All these feelings are exacerbated by stigma and secrecy.

Understanding coping

How children cope varies enormously, according to their age, gender or the nature of what is going on at home. Siblings may often cope very differently to each other. Avoidance or distraction is common, but this can mean that it is harder to identify and support children, resulting in greater isolation.

Protecting others or actively intervening is also common.

When accessed, children generally say that talking to others is helpful and positively influences their coping.

Understanding support needs

Children, especially boys, can find it hard to talk to others.

Children are less bothered about what the help is or where it comes from, but find the personal qualities of the helper really important.

It can be hard for children to access professional support, and children speak less positively about professional support. Many children find great benefit from informal support (e.g. from family and friends).

Children want support that is confidential and comes with opportunities to get away from home e.g. to be children, have fun and meet other people in similar situations.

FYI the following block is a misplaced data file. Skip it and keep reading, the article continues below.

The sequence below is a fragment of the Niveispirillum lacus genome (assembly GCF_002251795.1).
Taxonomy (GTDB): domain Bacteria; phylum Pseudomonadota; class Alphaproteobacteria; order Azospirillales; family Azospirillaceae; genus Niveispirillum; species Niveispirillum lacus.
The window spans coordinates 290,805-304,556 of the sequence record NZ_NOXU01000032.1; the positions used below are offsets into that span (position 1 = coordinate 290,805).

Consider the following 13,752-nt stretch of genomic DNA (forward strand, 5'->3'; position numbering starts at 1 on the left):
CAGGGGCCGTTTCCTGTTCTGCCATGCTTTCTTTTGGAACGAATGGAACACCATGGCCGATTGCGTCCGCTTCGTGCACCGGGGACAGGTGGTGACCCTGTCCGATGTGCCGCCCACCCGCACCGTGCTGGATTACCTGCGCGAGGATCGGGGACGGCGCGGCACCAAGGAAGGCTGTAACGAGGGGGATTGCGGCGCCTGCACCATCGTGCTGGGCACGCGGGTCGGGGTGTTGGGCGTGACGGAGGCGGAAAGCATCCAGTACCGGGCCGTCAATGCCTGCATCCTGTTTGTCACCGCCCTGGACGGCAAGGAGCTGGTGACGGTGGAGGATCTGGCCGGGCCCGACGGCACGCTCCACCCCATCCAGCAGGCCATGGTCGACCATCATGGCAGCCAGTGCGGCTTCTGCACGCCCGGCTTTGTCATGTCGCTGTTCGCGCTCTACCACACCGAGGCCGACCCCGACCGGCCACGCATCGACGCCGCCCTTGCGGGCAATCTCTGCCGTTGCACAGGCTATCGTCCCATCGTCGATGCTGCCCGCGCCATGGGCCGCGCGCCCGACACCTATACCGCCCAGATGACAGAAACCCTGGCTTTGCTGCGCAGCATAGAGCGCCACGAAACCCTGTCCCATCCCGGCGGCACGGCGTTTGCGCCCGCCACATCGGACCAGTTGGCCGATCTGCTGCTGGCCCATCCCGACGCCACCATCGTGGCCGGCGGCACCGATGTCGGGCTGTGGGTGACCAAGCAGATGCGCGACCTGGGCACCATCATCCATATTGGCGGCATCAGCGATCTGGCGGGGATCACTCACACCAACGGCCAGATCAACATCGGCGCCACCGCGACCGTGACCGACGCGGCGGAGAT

Concluding Points

Children chose their words carefully when describing what is going on at home. They perceive themselves as people with certain roles and responsibilities in their family.

Children have very high levels of awareness, and hence worry associated with that awareness, about what is going on. Children will spend a lot of time trying to understand and make sense of what is going on, and consider solutions.

Powerfully, children can display and develop great resilience to the problems, channelling their energy into thinking about the present and the future rather than dwelling on the past.

Given the various needs and responsibilities held by many children, it is important to involve them in decision-making.

Lack of communication is a key issue for children, who want age appropriate services, opportunities and information.

*Taken from Gorin S (2004). Understanding what children say. Children’s experiences of domestic violence, parental substance misuse and parental health problems. London National Children’s Bureau.

Many of the problems that children and young people experience as a result of parental alcohol misuse and parental violence and aggression are the same (Galvani summarises the many parallels in how children may be negatively affected by parental alcohol problems and parental domestic abuse [follow the link below], but co-existing violence and aggression alongside alcohol misuse can greatly increases the negative impact of the behaviour in all areas – including child development,parenting and outcomes for children.